Re:My answer (1)

murdocj (543661) | about a year ago | (#43323487)

I travel a few times a year. "Screening" for me is about a 10-15 minute process, including waiting in line. Compared to getting to the airport, getting checked in, spending 6 hours in cattle class in the plane, paying extra for the privilege of bringing luggage, etc, it's just not that big a deal. And having traveled thru Britain during the IRA era, I'd say it's also not that unprecedented.

Re:My answer (5, Insightful)

Aethedor (973725) | about a year ago | (#43323113)

I totally agree. The TSA consists of a bunch of mindless idiots following stupid rules. There is nothing that those TSA idiots did that ever stopped a terrorist attack. The only thing the TSA is good for is wasting money and pissing of Americans and foreigners.

Re:My answer (5, Interesting)

_KiTA_ (241027) | about a year ago | (#43323127)

I totally agree. The TSA consists of a bunch of mindless idiots following stupid rules. There is nothing that those TSA idiots did that ever stopped a terrorist attack. The only thing the TSA is good for is wasting money and pissing of Americans and foreigners.

Wrong.

The modern TSA is a way to legally funnel government funds to contractors in the United States.

In addition, it gives the airlines and government a shield in case anything DOES happen. "Well, we at least TRIED to stop it."

The combination of the two means that it will never stop, and it will never get better.

Re:My answer (1)

AmiMoJo (196126) | about a year ago | (#43323323)

If it had a measurable effect on tourist numbers or very large numbers of Americans started to reject it then something might happen. If your rail network didn't suck so much one of the companies could run an advertising campaign along the lines of "Don't like getting your balls checked for explosives or your children sexually assaulted in public? Take the train!"

The problem is that people flying tend to either have no realistic choice or are willing to put up with a little T&A to get to Disney Land.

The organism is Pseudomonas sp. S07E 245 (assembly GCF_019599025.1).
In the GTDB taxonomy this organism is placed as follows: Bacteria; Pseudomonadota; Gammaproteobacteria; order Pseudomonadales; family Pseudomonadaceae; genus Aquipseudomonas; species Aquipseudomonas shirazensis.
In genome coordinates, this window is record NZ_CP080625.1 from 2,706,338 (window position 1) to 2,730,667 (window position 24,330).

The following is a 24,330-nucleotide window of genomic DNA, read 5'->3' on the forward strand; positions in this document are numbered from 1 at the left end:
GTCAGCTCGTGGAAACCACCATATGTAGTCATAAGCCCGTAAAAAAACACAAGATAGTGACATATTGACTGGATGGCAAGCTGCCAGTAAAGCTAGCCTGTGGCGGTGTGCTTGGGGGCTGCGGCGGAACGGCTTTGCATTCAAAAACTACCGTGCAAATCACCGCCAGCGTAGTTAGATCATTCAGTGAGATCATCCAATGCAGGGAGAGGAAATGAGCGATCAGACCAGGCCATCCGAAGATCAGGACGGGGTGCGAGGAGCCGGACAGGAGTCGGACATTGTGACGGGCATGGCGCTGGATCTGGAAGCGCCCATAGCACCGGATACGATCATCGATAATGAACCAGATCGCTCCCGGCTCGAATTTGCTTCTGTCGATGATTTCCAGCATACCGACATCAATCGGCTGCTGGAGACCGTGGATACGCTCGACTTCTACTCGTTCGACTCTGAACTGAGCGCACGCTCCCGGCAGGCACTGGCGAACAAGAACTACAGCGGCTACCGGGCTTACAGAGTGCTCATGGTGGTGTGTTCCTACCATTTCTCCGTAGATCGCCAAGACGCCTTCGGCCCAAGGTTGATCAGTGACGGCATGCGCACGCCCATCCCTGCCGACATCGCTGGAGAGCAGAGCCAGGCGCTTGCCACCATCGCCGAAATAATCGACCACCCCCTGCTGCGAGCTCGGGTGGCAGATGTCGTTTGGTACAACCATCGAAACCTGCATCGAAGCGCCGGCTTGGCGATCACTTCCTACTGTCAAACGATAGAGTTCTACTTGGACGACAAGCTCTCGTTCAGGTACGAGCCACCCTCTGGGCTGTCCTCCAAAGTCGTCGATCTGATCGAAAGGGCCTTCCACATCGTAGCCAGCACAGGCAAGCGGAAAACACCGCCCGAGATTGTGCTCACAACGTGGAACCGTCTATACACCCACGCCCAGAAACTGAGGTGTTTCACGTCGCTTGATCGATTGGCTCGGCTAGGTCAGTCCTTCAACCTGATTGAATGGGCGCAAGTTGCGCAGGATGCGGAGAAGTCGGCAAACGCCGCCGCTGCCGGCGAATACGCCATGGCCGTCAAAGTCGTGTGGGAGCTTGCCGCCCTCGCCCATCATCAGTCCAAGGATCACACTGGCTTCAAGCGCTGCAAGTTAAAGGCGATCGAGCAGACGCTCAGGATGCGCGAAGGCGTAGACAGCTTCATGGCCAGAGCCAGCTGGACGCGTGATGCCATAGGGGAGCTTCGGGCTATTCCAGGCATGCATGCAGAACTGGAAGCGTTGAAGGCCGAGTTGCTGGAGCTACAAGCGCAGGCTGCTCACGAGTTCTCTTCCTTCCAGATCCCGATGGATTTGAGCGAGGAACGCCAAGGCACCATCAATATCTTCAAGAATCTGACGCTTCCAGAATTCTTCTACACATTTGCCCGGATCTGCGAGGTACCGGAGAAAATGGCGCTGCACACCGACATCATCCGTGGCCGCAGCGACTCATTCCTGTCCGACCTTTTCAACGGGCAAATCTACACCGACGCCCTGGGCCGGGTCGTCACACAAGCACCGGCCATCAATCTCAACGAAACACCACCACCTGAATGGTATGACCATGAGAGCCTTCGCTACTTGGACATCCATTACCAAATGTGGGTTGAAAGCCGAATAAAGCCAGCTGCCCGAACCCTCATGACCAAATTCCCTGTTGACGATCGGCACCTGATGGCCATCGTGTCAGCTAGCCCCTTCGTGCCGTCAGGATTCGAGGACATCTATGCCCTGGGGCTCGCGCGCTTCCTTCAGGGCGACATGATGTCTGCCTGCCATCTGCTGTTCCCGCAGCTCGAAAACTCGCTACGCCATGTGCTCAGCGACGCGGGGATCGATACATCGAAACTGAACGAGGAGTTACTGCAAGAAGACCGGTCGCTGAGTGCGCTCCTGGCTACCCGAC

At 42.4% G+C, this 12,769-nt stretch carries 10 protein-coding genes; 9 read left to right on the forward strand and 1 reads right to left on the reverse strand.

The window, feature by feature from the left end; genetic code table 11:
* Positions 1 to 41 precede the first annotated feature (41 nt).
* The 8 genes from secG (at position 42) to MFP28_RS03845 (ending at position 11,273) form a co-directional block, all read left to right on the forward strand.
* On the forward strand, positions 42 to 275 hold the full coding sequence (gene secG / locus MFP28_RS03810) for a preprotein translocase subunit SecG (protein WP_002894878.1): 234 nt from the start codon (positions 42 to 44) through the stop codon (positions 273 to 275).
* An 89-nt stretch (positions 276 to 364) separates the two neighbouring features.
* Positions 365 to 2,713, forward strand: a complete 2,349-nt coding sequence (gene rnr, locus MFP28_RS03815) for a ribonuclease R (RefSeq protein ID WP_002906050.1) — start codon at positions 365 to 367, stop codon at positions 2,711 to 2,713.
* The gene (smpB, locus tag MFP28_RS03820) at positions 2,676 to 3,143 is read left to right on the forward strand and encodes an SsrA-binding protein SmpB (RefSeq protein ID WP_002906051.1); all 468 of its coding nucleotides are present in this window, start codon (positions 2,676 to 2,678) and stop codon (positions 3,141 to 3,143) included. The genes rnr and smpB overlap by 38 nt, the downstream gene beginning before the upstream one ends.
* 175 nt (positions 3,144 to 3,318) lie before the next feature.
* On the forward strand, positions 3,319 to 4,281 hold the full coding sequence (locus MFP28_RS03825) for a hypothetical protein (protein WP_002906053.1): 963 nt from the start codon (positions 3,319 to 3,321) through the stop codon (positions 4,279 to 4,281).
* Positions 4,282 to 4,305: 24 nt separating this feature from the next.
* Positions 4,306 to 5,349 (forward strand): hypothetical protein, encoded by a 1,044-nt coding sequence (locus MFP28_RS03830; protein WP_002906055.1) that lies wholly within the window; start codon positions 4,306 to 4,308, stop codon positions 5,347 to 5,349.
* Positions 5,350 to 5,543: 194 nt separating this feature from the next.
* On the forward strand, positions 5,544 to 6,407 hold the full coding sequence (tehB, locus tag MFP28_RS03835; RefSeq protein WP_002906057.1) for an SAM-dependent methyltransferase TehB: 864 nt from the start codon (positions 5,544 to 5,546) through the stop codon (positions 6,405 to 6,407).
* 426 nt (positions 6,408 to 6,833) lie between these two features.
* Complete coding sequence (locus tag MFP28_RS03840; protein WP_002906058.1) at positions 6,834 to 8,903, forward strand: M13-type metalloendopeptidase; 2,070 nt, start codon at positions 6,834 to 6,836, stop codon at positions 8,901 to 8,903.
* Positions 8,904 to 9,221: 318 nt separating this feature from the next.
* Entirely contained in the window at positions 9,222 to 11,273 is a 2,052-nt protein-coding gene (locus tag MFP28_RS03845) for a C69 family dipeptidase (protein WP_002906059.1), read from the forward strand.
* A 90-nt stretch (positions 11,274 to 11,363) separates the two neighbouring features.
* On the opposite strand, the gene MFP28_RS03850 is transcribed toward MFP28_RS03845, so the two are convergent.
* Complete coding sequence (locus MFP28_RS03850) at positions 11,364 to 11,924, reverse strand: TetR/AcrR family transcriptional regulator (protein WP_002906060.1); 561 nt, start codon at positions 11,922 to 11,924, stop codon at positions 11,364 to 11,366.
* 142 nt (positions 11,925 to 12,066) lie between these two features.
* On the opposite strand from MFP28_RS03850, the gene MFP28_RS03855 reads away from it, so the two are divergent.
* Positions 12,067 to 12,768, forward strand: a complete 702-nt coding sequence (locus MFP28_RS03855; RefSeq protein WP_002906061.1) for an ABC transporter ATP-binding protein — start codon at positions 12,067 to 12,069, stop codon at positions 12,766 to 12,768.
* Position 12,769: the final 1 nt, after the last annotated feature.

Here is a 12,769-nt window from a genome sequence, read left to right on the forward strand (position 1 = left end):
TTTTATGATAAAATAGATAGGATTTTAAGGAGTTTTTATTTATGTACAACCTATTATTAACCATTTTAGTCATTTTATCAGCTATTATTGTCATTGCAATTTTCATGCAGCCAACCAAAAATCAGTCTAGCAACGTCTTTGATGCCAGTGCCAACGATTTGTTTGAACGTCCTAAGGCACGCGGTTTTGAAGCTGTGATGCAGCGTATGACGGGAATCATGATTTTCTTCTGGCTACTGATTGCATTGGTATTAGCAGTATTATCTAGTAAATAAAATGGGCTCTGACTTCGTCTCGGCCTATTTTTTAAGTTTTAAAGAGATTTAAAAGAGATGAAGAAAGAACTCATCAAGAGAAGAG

Yes Amtrak's better (2)

DABANSHEE (154661) | about a year ago | (#43323423)

For domestic travel anyway. I've traveled with Amtrak in California & across the South, coast to coast, no complaints at all. Actually I think there are still trains between Montreal & NY. What about Windsor & Detroit, Seattle & British Columbia, etc? From what I understand only freight trains run between Mexico & the US, but I assume there was passenger train travel between Mexico & the US in the past, say the late 1800s to the 1950s?

Re:My answer (2)

Antique Geekmeister (740220) | about a year ago | (#43323363)

It's not the contractors. It's the bureacrats who manage them. I've known several people in the job: they're underpaid, overworked, given stacks of conflicting policies and procedures, and practices change from particular site manager to site manager with every shift. There are places that do it very well, politely, helpfully, respecting the passengers and the needs of the elderly and children and frightened, tired people. But those careful agents and agencies tend to be at smaller airports.

Re:My answer (5, Insightful)

zequav (2700007) | about a year ago | (#43323153)

Yep. I'm a university professor and have visited USA before (conferences), but I'm not doing it again. Several years ago I decided not to send papers to any conference there.

Re:My answer (2)

longk (2637033) | about a year ago | (#43323291)

Please do tell us why. Was your decision based on stories you read in news papers? Experiences of friends and colleagues? A personal experience?

Re:My answer (3, Insightful)

zequav (2700007) | about a year ago | (#43323361)

Stories I've read about harrasment. Mainly those with videos proving it was not an invention. Also, NOBODY is going to confiscate my laptop/phone/whatever just because. At least this month (after how many years?) a federal court ruled that what happened at the borders was going too far: http://www.washingtontimes.com/news/2013/mar/8/court-limits-feds-ability-search-laptops-border/?page=all [washingtontimes.com]

Re:My answer (-1, Offtopic)

Anonymous Coward | about a year ago | (#43323443)

You're a university professor who cares about civil liberties yet you read the washington times?

Re:My answer (0)

Anonymous Coward | about a year ago | (#43323337)

Oh, I know of one very distinguished German prof who ended up three days in jail while traveling to a conference. He is 78 years old.

Re:My answer (2, Interesting)

Anonymous Coward | about a year ago | (#43323373)

I had a very bad experience a couple of years back. I went to the US and on the way out the airline did not pull the green card that they
staple to the passport. I did not think anything of it. When back a couple of months later (flying into LA). They pulled me out and said
that the fact that the paper was still in my passport was proof that I had left the country without using an official exit and that I would have to
prove that I had left the country in time. It took a monstrous amount of paperwork over a year to get back to normal status- copies of
paychecks, proof that I gave my classes back in Europe. Major headache due to a mess by the airline.

Re:My answer (5, Interesting)

purnima (243606) | about a year ago | (#43323473)